Bella Thorne is putting YouTube on blast after it removed her latest music video. It’s back now — but with restrictions.
The 23-year-old singer and actress says the February 19th release of her “Shake It” music video was marred by its eventual removal. Thorne says it wasn’t until she took the issue to social media in the public arena that YouTube reinstated the video. The video is also now protected by an age-gate for being marked explicit. It limits users who can easily access the video through online search.
“They just restricted me again, and again, and again. I think it’s so unfair and so wrong that they get to make right and wrong. They get to play God. Why do these Big Tech companies get to play God? Who made them God? It’s endangering American freedom,” Thorne told Fox News.
“They’re saying the video is ‘so shocking’ that I’m making out with this girl. Can we talk about how ridiculous this is? There’s no nudity in the video. We’re doing a hip-hop routine and making out. This [the video] is so explicit to the world that the world can’t see it,” Thorne continued.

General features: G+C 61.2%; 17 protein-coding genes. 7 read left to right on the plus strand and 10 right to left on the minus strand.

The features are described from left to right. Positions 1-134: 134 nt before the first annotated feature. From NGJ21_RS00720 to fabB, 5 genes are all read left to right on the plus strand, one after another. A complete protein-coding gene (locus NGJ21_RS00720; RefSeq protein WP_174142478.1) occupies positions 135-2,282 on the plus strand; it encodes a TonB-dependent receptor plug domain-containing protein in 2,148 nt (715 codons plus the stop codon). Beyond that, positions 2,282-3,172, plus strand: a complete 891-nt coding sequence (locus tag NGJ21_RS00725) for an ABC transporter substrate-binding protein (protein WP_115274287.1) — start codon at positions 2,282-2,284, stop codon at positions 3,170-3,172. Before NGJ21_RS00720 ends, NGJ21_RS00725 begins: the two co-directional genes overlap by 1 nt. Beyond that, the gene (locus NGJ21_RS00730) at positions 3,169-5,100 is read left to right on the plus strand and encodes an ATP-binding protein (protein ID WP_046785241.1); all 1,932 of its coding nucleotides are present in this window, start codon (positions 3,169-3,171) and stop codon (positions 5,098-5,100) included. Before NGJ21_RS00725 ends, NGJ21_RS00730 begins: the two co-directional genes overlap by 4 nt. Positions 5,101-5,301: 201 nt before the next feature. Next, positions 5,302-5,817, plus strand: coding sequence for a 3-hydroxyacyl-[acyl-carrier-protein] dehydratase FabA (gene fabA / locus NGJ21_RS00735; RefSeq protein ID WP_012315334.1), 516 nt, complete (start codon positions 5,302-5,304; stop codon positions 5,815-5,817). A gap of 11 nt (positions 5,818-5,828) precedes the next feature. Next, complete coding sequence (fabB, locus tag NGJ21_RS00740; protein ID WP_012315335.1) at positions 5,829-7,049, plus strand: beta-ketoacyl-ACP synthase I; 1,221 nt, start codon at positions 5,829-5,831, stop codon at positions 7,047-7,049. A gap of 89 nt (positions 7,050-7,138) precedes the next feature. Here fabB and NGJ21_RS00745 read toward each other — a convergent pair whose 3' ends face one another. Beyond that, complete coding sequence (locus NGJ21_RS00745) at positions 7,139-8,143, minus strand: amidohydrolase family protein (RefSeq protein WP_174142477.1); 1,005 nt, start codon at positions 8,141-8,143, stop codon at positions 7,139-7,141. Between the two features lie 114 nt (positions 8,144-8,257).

YouTube has since tweeted at Thorne, admitting a mistake was made. But the restrictions went in place after the apology tweet went out. “You guys are full of it, and then you said sorry but still did it twice after,” Thorne tweeted to her fans. “What’s that about?! And you all wonder why I’m on OnlyFans.”
Bella Thorne argues that her recent YouTube music video was no more explicit than the content of any other music video.
“If I was having a fake sex scene with a man, every other pop star does that in their music videos, and they don’t get taken down,” Thorne tweeted. “So, is it woman on woman? Is that what the problem is? What is that triple standard [YouTube] is laying on here?” she tweets.
Thorne is right about this point – Lady Gaga’s music video for “Alejandro” has been on the platform for 11 years now. It features much more explicit content than Thorne’s “Shake It” music video. Despite her displeasure with the platform, Bella says she’s not deleting her account.
“That would just be them bullying me off their platform, and I don’t want to do that. They can’t force me in that decision. If other artists get it involved, I think it’ll really change the narrative. My fans got involved – I love my fans so much. They pressured YouTube into changing this.”